Objective: To describe novel medical therapies in asthma.
Data Sources: A comprehensive Pub Med search was performed and studies published between 2000 and 2008
were reviewed. Updated studies from 2009 to 2011 were also included. A focus was placed on randomized, controlled
Results: Indacaterol, a once daily inhaled long acting beta 2-agonist (LABA) increased forced expiratory volume in 1 sec
(FEV1) and resulted in prolonged bronchodilation. Ciclesonide, a pro-drug inhaled corticosteroid, has been shown to
increase FEV1 as well as improve morning, evening, and site-measured peak expiratory flow (PEF) with fewer adverse
effects. Fluticasone/formoterol (Flutiform©), a combination inhaled corticosteroid and LABA, showed a reduction in
severe exacerbations requiring hospitalization, increased FEV1, less rescue medication use and higher quality of life
scores. Extra-fine beclomethasone with formoterol also appears promising. Several immunomodulating drugs are on the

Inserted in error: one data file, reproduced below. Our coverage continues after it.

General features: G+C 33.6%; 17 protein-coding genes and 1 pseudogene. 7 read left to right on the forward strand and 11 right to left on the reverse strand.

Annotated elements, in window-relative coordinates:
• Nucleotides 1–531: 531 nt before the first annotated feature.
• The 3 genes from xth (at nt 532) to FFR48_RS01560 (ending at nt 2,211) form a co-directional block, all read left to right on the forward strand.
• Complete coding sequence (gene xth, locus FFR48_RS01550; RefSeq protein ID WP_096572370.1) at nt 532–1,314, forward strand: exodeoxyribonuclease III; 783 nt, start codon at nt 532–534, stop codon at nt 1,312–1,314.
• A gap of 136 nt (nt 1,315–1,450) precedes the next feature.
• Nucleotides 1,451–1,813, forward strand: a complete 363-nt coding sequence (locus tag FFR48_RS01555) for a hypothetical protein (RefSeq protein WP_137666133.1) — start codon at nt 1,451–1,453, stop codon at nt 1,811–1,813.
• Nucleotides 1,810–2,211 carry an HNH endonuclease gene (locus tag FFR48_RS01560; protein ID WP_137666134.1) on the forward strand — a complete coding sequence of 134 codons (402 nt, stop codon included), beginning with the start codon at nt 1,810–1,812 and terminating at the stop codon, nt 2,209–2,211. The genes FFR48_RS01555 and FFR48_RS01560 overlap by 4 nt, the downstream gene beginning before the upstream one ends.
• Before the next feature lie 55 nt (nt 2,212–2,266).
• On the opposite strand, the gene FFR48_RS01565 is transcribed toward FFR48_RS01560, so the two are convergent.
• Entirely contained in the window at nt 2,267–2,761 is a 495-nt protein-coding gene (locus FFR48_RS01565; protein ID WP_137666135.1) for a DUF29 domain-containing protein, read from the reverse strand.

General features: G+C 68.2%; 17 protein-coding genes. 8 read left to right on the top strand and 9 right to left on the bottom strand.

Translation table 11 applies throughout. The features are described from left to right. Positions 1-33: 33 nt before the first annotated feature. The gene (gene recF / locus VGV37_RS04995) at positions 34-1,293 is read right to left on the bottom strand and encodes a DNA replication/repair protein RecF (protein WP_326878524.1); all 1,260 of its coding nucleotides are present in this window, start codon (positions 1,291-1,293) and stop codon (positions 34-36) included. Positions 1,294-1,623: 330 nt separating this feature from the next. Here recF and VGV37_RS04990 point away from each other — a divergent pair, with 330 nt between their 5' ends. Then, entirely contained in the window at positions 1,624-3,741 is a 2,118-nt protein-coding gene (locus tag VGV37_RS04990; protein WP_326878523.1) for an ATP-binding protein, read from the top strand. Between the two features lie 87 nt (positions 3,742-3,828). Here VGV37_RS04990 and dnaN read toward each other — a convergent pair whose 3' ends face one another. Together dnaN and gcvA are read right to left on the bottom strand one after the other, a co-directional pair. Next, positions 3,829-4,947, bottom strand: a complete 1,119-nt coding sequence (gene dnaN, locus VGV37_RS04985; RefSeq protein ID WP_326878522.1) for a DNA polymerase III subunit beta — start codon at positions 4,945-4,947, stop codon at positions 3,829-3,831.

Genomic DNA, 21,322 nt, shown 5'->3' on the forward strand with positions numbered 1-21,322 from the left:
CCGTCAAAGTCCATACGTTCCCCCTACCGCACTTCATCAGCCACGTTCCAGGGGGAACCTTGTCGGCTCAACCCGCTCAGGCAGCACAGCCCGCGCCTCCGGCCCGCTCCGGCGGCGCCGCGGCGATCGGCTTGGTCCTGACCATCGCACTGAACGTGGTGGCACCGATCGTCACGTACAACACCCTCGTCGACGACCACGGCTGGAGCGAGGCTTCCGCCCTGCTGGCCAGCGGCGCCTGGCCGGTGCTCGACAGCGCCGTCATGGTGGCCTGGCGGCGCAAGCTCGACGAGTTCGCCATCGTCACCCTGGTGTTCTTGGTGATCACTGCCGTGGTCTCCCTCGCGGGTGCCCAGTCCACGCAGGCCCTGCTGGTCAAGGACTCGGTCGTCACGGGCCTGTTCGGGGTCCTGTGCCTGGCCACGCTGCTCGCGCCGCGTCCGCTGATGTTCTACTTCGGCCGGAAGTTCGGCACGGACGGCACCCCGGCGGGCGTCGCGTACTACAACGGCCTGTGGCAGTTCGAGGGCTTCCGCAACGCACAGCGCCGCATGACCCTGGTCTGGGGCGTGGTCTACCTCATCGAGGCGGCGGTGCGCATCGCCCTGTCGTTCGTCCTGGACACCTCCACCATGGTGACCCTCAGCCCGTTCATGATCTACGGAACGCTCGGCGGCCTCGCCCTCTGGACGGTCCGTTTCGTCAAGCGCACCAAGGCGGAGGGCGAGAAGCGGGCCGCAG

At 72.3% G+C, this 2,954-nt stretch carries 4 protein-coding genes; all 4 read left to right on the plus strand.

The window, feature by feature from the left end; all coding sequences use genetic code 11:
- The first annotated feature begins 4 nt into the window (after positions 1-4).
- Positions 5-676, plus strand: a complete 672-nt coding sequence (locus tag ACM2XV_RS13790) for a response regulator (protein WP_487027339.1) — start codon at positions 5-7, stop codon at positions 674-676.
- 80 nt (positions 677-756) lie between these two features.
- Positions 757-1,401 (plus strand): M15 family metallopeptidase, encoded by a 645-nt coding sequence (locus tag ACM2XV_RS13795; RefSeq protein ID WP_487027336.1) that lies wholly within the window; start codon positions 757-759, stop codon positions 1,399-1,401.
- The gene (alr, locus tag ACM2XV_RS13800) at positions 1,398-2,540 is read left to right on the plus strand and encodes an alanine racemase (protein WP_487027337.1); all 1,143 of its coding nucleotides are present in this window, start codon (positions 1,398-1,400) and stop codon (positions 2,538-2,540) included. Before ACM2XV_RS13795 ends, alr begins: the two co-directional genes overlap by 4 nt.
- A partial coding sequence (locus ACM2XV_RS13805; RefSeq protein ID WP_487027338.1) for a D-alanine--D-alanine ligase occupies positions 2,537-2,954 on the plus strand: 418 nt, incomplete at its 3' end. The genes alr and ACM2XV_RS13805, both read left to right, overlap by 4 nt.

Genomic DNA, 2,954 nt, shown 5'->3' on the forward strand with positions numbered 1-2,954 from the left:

horizon. Roflumilast, an oral once-daily PDE-4 inhibitor, improved forced vital capacity (FVC) and reduced the need for
rescue medication. There are encouraging results with mepolizumab and reslizumab, anti-leukin-5 monoclonal antibody
preparations, in a specific subset of asthmatic patients. Other approaches such as anti-interleukin-5 receptor blockage and
anti-interleukin-9 monoclonal antibodies are in the early stages of development. On the other hand, treatment directed
toward anti-tumor necrosis factor in asthmatics has been disappointing.
Conclusions: Novel therapies for asthma continue to evolve. Inhaled corticosteroids continue to be at the forefront of
treatment. However, combination therapies, novel bronchodilators, and PDE4 inhibitors show promise. Many of these
therapies still require further study particularly against the current standards in controller therapy.